The NBA Draft starts tonight, with the Kings holding the 8th pick at the time of this posting. While picking in the mid-lottery tends to be a crapshoot and thus comes with less pressure to hit a home run, picking in the top three immediately puts intense scrutiny on both the front office making the pick and the player that is selected. Here are five top draft picks that we a bitter disappointment.
1. Michael Olowokandi (Los Angeles Clippers; 1998 No. 1 Overall)
The Clippers pretty much shocked everyone when they selected Olowokandi, the 7-foot University of Pacific standout, first overall in 1998. Olowokandi was considered a project (he didn’t start playing basketball until he was 18), so it’s tough to say that he didn’t live up to the hype – there really wasn’t a ton of hype to begin with. But, the Clippers rolled the dice. Here’s an example of how it turned out:
At least we’ll remember him for being on the wrong end of plenty of posters. Olowokandi retired in 2007 with a career average of 8.3 points per game.
2. Greg Oden (Portland Trail Blazers, 2007 No. 1 Overall)
Oden made a name for himself as a freshman at Ohio State where, alongside current Grizzlies guard Michael Conley, he led the Buckeyes to the NCAA Championship Game while averaging 3.3 blocks per game and shooting nearly 62% from the field – with a broken hand. There was much speculation as to whether Oden or Kevin Durant would go first overall to Portland – and we know how that turned out. Oden’s career would be ravaged by injuries, and although he is still in the league, he has played in only three seasons and has appeared in more than 25 games in a season just one time.
3. Shawn Bradley (Philadelphia 76ers, 1993 No. 2 Overall)
The 7’6″ Bradley came out of BYU as a highly-touted rim protector – he once blocked 14 shots in one game in college – but the 76ers quickly found out that they had spent the second overall pick on plumbing hardware.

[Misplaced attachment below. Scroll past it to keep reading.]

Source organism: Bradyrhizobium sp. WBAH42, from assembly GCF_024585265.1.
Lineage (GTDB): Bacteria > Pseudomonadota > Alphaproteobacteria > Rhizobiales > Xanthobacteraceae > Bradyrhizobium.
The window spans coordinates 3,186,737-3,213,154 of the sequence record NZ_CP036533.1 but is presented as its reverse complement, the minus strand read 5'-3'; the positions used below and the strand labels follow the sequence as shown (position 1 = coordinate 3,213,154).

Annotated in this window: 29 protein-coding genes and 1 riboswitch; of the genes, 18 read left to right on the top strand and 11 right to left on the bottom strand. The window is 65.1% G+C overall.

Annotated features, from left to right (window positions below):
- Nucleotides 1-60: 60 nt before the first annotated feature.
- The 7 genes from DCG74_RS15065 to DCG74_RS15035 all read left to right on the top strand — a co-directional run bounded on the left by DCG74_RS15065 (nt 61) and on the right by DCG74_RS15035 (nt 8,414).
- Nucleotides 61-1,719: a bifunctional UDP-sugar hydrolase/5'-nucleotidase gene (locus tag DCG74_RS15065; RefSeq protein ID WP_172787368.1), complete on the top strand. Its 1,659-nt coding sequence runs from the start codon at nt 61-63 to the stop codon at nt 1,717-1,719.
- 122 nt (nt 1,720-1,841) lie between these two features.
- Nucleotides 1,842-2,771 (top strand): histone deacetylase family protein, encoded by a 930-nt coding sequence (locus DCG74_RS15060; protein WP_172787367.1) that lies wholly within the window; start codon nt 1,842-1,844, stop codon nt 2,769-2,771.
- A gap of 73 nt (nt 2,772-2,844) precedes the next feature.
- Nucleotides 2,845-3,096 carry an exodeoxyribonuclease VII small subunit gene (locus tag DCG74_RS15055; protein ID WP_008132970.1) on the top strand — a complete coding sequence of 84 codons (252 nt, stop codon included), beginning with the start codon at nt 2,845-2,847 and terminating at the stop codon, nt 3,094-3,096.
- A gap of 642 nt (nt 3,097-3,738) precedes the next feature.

As in, this dude got flushed on. A lot. Behold, the greatest lasting memories of Shawn Bradley’s career:
Bradley retired in 2005 with a career average of 2.5 blocks per game, but will always be remembered as the world’s largest poster model.
4. Adam Morrison (Charlotte Bobcats, 2005 No. 3 Overall)
Morrison came out from Gonzaga after a junior season in which he averaged 28 points per game and was bestowed with the honor of being Michael Jordan’s first draft pick as the decision-maker for Charlotte. He drew comparisons to Larry Bird before the draft… and then he started “playing” in the NBA. His rookie season wasn’t awful, but he would tear his ACL in a preseason game the next year after getting crossed up by Luke Walton. Morrison would flame out of the NBA in 2010 with a 37% shooting percentage.
5. Pervis Ellison (Sacramento Kings, 1989 No. 1 Overall)
Who could forget Never-Nervous-Pervis? Well, lots of people, really. Ellison was a standout at Louisville under Denny Crum, starting all four years and leading the Cardinals to a national title in his freshman season. The NBA was not so kind, however. Pervis missed half of his rookie season to injuries, and despite being named Most Improved Player for the 1991-92 season after averaging 20 points and 11.4 rebounds for the Washington Bullets, that would be the only season in which Ellison could stay healthy. He retired in 2000 with career averages of 9.5 points and 6.7 rebounds per game.
Nate Goodyear can be heard on “The Keith Brooks and Carmichael Dave Show,” weekday mornings from 5:30-9 PT on KHTK Sports 1140.